And in these makeshift clinics that they have set up, they aren't able to treat the wounded adequately because of a lack of medical supplies and because they only have the most basic medical equipment at their disposal. There has been an intensified effort on the part of the activists here to try to find various routes out of the besieged neighborhoods to get medical supplies in and to get the wounded out. Many of the wounded require much greater treatment than what people are able to provide at these clinics.

About 1 million people live in the city of Homs. We've been hearing people have been fleeing from some areas to other parts of the city. They've effectively been living with four, five, six families to a house in areas they are not able to get out of.

A lot of these areas that the Syrian government is hitting are in fact the poor parts of the city. Baba Amr, for example, is one of the most impoverished neighborhoods inside the city of Homs.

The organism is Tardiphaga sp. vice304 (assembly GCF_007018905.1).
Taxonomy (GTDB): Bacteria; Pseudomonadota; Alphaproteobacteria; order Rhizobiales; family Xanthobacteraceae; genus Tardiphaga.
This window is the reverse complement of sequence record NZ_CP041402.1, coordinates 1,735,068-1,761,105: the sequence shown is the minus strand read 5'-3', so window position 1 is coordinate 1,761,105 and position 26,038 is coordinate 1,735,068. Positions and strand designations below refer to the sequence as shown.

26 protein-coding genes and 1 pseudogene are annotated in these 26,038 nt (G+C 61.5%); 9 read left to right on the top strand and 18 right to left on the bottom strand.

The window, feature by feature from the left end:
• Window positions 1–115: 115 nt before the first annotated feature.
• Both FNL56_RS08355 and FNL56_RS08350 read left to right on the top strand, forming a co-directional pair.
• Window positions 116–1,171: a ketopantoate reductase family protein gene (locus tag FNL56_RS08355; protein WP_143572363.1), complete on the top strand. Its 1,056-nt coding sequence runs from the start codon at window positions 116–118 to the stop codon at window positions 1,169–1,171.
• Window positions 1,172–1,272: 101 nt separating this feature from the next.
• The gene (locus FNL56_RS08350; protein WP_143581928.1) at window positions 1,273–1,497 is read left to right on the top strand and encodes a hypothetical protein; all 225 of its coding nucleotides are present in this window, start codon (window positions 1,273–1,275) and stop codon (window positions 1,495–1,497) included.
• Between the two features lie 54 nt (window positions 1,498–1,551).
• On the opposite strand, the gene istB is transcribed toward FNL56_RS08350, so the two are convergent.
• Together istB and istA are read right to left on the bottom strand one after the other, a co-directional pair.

Families are gathering in makeshift shelters that are effectively the basements of some houses. Most houses here actually don't have basements, but the few that do have become makeshift shelters, where dozens of families are gathering along with their children. These are families that are either unable to get out or don't have the means to. They are effectively being forced to try to stay put.

Even when they do try to flee activists are telling us they often come under attack. There's a great problem we've heard reported that snipers are on basically every building, making any sort of escape routes an extreme real challenge. Activists say that people just trying to cross the street, women and children, are being sniped out.

You can just imagine the situation people are under, not just from a dangerous standpoint, but the psychological impact that this is having on these families, these civilians, who are stuck in these areas unable to get to safe ground or unable to get adequate medical treatment should they be hit in these attacks.

When it comes to those who have died, even trying to bury them has become an equally dangerous task.